The next day we took a taxi to the train station to head to Florence. We probably could have walked to the train station, but after days of walking, site seeing, and a night at a concert, we just wanted someone to deliver us to the train. Once again, an easy and flawless experience on the train getting to Florence (Firenze).
Tip: If you take the train to Florence, the train station there is called Firenze S. M. Novella.
Florence is busy and crowded – much more so than I expected. The train station is quite busy, but as we left, there was a kind gentleman who handed us a map and showed us how to find our hotel, the Residenza dei Pucci which was actually a bed & breakfast in very old building. It was charming, and quintessential Florence, however we had to haul our suitcases up the stairs which, after walking from the train station, zapped the rest of my energy from me! The rooms are on the 2nd and 3rd floors. The check in process was easy and our host was very kind and accommodating, urging the housekeeper to quickly finish so we could get into our room. The room was small, with an older bathroom, but again we weren’t there to hang out in the room.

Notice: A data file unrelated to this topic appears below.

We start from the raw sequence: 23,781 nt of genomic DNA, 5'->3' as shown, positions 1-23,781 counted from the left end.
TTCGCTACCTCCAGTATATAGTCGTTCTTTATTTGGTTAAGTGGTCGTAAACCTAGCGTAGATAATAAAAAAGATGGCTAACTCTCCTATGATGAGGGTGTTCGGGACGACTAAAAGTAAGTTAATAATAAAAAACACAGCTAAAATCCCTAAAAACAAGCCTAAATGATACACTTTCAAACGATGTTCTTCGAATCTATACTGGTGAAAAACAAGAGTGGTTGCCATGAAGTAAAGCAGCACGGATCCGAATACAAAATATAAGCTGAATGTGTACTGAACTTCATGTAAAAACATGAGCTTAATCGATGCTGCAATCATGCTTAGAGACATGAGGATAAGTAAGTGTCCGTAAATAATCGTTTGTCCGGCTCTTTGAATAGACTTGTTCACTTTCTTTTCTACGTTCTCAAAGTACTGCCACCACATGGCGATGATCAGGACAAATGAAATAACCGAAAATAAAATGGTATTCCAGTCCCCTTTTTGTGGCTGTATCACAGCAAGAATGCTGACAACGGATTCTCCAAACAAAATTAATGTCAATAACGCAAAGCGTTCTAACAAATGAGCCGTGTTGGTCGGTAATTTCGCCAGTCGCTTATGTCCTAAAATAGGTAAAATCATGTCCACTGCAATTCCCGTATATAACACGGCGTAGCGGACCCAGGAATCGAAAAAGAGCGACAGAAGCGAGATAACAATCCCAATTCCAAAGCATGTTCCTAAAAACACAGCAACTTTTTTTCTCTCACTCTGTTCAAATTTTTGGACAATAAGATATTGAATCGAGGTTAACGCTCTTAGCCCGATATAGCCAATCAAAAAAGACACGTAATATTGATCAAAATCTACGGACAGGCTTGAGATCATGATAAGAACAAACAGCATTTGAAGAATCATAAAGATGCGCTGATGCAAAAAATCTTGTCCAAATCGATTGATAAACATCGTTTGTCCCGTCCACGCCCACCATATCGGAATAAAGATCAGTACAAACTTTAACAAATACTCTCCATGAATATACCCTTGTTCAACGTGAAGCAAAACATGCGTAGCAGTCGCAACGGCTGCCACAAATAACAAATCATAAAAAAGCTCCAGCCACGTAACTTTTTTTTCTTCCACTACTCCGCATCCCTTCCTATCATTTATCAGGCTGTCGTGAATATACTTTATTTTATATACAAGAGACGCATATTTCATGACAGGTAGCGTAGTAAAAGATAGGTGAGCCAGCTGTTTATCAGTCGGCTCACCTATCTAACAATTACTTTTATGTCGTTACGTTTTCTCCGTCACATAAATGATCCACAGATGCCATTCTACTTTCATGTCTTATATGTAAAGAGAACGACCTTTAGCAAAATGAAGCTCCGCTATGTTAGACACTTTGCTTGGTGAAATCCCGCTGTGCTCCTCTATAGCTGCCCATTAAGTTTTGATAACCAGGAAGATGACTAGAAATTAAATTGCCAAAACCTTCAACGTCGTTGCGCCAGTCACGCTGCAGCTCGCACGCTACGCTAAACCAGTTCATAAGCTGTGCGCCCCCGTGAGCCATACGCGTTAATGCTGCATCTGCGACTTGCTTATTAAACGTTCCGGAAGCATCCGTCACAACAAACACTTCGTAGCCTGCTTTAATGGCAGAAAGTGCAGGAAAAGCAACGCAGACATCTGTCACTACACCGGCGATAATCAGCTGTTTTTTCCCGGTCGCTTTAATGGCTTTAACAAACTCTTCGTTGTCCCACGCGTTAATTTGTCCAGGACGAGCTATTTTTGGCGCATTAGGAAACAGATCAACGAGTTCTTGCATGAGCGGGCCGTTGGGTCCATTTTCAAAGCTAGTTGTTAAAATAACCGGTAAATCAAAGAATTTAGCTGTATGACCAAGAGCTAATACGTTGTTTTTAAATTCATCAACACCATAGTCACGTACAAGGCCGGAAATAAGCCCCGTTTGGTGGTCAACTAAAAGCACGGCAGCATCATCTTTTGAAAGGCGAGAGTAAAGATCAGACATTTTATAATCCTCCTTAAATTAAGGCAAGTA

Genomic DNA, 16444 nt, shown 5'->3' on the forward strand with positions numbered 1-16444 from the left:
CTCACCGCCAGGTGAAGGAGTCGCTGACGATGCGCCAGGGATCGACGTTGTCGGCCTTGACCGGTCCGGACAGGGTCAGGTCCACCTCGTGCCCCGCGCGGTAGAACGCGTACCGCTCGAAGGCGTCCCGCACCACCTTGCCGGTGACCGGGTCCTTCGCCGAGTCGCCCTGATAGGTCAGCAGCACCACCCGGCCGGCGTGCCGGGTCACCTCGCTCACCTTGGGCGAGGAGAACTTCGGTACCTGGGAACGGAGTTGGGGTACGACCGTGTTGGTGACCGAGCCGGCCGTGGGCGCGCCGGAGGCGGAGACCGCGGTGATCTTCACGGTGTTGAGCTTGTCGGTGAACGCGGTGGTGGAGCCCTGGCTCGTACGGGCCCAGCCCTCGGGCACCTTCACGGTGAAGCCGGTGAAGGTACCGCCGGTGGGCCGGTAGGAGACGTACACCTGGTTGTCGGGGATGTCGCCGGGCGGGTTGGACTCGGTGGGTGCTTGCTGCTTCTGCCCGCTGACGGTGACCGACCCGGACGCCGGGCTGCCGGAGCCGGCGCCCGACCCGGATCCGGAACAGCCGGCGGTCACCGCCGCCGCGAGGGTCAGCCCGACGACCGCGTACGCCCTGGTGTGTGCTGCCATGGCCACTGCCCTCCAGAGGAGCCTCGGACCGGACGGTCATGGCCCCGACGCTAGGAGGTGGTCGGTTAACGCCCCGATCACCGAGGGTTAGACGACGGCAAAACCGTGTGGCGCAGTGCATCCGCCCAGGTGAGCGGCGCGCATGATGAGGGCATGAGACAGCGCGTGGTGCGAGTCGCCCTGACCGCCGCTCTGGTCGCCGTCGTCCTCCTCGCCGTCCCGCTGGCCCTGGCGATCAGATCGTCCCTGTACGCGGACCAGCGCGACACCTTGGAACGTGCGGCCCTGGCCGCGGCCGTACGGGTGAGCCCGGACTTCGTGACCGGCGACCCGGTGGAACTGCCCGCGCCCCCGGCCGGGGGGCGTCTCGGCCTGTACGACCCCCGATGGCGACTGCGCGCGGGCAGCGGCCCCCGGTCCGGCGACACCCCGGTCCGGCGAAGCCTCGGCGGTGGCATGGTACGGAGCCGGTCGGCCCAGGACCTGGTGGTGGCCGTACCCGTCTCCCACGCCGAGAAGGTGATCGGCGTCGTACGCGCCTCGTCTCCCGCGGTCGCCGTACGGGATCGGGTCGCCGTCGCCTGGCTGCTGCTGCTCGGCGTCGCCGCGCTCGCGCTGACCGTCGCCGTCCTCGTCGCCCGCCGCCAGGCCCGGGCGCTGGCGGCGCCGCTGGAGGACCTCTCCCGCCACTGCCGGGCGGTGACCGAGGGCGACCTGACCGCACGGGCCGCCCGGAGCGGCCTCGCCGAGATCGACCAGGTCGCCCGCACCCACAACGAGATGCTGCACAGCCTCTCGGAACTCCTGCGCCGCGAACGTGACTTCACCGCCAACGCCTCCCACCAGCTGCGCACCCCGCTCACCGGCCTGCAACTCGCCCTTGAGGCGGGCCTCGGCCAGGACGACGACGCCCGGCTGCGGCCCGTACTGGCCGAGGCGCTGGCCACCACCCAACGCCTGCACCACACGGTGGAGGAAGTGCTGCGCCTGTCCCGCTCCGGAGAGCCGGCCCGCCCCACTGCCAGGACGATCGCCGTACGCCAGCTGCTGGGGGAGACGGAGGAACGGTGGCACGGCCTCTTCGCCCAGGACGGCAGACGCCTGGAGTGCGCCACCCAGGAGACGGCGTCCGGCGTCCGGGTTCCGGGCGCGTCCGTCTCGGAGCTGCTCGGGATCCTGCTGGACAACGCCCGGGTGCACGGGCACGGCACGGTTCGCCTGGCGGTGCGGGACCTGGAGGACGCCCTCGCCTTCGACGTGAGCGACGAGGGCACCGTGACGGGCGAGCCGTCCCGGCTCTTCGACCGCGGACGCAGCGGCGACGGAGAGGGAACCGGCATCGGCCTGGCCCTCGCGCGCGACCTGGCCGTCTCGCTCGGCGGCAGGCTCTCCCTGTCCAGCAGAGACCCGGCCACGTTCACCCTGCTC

Wandering Around Town
The thing about Florence is it’s very compact so you can walk pretty much everywhere and see lots of beautiful sights. What’s amazing is walking around a corner and encountering a huge, majestic and beautiful basilica among all of the shops and cafes. Florence is known for its leather goods, so you’ll also see merchants everywhere with sandals, bags, belts, jackets, and other items. The sidewalks are very narrow and crowded, so patience is a must.
On our walk from the train station to the hotel, our first encounter that made us pause to take pictures (even though we really wanted to get to our hotel, drop our bags, and find something to eat!) was the Piazza Duomo, which is the Florence Cathedral, the jewel of the city. It is truly spectacular. We did not do the tour, as tickets to climb up to the dome were sold out for that day and the next (buy your tickets in advance!).
We had a late lunch at Il Nutino Ristorante Pizzeria, just a short walk from our hotel and the Duomo. Oh. My. Goodness. This meal was outstanding. We sat outside and enjoyed our meal, starting with house wine and arugula with bresaola and parmigiana. So simple, but so good. My husband indulged in the T-bone steak which was so good. It was also quite expensive, at 60 euros, and entirely too much food to finish, but the flavor was out of this world. I had the pear and gorgonzola gnocchi. The sauce was super rich and creamy with little bits of pear over soft pillows of gnocchi. Fabulous. The other plus? The waiters were so nice and friendly.